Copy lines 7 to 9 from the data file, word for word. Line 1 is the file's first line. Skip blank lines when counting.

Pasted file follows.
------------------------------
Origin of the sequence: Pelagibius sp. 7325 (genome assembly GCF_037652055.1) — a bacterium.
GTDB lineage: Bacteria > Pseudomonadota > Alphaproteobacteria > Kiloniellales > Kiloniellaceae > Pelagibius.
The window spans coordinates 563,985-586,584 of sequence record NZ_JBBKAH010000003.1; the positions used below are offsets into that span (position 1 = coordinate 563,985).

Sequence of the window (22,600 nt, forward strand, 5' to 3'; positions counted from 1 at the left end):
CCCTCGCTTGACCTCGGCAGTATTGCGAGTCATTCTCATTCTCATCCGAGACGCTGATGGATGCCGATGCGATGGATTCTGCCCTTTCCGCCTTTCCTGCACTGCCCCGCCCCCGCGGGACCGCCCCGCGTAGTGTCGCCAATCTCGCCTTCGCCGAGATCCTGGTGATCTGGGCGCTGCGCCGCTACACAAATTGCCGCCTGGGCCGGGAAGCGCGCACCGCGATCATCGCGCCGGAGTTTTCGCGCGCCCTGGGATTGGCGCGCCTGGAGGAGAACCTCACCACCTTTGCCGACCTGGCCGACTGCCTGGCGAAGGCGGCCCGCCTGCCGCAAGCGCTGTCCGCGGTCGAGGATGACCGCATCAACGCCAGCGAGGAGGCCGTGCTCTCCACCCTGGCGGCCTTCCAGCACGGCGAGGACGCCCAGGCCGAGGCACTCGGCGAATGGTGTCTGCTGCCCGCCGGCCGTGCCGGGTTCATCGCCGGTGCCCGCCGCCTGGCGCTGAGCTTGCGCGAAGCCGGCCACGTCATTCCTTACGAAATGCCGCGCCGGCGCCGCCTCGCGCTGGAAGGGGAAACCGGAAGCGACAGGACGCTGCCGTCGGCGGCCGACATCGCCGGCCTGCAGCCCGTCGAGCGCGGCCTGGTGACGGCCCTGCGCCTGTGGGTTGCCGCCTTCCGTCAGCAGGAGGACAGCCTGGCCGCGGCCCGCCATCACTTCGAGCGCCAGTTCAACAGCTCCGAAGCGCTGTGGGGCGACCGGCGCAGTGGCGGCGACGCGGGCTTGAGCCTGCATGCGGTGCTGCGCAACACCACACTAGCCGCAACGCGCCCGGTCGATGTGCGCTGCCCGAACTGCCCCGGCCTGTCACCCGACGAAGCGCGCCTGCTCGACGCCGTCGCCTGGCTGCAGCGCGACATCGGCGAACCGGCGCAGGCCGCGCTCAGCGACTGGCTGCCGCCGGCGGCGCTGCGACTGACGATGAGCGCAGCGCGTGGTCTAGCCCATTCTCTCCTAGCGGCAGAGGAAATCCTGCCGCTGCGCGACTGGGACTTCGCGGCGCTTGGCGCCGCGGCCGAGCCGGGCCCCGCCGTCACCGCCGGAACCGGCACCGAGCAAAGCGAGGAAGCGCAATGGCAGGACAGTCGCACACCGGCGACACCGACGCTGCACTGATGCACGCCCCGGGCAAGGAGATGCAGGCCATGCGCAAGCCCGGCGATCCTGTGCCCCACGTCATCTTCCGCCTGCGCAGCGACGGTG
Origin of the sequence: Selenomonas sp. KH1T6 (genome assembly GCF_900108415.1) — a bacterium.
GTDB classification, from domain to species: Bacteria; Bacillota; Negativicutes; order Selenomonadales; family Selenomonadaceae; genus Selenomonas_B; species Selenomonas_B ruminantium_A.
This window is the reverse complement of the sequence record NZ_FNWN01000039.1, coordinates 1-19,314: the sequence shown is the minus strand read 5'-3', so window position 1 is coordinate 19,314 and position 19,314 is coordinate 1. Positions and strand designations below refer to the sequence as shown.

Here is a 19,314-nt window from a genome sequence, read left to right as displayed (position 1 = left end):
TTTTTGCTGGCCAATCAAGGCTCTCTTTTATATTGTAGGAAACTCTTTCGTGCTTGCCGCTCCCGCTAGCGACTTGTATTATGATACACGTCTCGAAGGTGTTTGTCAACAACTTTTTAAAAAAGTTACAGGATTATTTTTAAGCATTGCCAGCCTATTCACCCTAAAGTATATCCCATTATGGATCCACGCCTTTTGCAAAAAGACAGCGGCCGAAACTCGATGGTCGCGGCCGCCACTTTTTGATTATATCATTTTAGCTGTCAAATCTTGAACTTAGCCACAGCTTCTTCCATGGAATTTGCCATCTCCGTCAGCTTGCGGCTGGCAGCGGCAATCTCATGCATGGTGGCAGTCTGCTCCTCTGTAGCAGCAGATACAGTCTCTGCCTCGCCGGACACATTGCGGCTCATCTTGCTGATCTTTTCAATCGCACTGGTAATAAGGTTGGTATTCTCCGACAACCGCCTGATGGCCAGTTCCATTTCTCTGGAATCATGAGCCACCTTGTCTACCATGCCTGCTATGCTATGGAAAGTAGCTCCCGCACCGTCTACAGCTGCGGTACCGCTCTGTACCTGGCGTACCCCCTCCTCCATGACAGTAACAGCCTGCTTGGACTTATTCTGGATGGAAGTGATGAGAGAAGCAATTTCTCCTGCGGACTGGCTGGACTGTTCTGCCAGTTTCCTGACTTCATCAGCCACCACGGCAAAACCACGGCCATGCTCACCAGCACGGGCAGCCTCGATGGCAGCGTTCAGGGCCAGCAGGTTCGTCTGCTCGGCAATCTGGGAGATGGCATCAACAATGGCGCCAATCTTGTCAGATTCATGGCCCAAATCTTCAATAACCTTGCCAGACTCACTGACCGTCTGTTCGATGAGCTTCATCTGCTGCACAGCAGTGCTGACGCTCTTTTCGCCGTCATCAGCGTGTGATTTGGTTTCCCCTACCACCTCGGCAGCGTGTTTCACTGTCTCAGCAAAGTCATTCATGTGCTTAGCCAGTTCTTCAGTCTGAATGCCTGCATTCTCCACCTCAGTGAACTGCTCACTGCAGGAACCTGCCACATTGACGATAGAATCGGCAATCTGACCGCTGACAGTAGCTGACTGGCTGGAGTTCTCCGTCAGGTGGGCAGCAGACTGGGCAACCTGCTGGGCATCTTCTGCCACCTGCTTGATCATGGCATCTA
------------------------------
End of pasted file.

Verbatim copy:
GTDB classification, from domain to species: Bacteria; Bacillota; Negativicutes; order Selenomonadales; family Selenomonadaceae; genus Selenomonas_B; species Selenomonas_B ruminantium_A.
This window is the reverse complement of the sequence record NZ_FNWN01000039.1, coordinates 1-19,314: the sequence shown is the minus strand read 5'-3', so window position 1 is coordinate 19,314 and position 19,314 is coordinate 1. Positions and strand designations below refer to the sequence as shown.

Here is a 19,314-nt window from a genome sequence, read left to right as displayed (position 1 = left end):